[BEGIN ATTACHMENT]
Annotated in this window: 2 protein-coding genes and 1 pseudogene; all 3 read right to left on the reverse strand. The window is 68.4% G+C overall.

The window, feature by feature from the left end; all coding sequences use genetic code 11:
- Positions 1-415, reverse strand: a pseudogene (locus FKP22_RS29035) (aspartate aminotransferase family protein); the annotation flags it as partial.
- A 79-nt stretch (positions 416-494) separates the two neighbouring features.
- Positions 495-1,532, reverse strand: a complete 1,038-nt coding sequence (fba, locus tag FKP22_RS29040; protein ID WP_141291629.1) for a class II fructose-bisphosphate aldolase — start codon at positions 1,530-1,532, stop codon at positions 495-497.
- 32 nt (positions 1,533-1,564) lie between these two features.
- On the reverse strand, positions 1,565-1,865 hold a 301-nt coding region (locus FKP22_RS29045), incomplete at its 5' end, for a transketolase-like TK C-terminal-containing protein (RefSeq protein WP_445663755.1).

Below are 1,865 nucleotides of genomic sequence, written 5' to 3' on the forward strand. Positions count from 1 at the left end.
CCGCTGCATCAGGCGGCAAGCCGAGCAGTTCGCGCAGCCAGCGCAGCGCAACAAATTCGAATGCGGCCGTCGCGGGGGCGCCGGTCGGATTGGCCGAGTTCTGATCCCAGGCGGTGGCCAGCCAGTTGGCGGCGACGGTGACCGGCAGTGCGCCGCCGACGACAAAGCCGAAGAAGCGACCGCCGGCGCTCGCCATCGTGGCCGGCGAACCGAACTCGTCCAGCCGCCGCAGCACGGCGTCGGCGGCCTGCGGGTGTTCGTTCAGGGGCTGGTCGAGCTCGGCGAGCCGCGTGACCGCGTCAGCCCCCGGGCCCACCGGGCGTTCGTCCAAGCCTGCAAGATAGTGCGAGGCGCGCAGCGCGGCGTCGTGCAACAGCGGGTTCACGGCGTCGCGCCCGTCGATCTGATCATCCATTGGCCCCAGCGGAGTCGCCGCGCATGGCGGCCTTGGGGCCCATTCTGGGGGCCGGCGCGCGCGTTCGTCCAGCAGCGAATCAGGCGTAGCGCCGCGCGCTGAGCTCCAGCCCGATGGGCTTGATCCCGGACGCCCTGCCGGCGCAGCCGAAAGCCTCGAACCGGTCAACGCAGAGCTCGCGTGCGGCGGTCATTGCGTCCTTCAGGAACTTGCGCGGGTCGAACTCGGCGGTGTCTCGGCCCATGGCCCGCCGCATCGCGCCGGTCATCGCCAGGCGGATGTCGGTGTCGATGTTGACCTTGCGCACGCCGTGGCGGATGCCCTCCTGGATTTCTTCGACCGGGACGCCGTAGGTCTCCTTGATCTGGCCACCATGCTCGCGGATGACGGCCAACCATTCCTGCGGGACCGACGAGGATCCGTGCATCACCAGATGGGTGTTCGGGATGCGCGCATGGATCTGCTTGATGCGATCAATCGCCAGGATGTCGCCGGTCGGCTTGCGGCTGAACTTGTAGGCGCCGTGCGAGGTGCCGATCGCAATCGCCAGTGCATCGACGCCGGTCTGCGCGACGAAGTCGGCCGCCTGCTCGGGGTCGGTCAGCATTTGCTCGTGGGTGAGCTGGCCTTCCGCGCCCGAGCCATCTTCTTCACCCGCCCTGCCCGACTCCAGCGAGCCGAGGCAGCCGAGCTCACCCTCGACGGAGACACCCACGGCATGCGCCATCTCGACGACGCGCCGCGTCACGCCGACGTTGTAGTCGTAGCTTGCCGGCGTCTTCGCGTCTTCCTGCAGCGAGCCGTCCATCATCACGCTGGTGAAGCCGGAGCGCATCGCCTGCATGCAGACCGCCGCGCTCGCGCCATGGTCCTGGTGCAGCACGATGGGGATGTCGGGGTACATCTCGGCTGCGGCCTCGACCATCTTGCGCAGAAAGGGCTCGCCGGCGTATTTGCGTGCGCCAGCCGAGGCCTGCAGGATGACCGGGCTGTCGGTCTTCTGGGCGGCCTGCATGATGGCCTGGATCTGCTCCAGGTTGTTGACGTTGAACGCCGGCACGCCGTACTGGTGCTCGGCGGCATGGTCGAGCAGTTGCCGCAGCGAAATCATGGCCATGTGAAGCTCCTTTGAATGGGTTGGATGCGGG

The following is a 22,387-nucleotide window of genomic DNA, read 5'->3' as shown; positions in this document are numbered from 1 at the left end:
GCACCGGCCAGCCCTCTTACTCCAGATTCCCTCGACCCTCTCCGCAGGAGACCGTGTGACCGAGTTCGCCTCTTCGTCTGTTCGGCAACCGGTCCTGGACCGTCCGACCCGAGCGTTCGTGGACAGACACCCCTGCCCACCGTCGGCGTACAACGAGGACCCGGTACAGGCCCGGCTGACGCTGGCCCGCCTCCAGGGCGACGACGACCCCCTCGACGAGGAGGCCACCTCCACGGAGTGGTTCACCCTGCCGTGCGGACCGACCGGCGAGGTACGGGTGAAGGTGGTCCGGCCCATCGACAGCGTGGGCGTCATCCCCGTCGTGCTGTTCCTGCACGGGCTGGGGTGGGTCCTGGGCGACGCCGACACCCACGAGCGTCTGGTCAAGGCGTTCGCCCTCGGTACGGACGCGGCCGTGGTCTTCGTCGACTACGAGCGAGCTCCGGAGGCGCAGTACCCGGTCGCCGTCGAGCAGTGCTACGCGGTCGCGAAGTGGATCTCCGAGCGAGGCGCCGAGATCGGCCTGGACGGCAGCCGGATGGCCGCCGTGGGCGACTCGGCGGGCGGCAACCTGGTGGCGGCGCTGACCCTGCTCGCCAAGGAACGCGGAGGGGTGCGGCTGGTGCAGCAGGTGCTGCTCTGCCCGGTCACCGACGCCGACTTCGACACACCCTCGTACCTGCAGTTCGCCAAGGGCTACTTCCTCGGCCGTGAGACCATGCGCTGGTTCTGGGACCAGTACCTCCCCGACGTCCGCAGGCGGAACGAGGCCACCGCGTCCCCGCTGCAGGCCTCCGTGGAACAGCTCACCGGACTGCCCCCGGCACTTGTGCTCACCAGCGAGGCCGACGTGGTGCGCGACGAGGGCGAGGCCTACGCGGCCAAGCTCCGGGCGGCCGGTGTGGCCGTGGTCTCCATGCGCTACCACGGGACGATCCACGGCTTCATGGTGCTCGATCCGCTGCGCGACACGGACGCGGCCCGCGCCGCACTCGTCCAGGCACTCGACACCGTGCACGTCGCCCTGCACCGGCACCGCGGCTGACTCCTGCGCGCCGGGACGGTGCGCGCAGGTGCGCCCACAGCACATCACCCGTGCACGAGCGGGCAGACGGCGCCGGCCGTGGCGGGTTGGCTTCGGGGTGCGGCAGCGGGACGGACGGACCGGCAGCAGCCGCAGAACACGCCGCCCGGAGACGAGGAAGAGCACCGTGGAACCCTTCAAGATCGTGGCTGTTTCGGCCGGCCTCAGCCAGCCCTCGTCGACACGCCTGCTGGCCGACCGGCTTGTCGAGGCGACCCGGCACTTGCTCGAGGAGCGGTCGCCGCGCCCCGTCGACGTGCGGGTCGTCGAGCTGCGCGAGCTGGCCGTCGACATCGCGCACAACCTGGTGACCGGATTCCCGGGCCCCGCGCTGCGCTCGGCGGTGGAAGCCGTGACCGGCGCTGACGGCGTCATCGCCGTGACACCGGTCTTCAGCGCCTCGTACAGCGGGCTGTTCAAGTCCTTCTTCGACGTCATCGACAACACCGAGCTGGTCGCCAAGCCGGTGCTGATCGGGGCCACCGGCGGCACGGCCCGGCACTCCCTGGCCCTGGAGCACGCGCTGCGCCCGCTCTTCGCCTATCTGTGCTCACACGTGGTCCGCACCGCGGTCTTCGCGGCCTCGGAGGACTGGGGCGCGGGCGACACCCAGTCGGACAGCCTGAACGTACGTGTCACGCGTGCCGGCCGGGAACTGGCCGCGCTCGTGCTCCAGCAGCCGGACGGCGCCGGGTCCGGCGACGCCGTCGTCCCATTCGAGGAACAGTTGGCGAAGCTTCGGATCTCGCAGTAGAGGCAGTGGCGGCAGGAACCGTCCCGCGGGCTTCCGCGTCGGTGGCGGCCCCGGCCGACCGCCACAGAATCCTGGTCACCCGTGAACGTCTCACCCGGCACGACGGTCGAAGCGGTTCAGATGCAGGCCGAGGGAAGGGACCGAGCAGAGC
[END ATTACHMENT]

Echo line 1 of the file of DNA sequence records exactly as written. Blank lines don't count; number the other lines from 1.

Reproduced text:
Annotated in this window: 2 protein-coding genes and 1 pseudogene; all 3 read right to left on the reverse strand. The window is 68.4% G+C overall.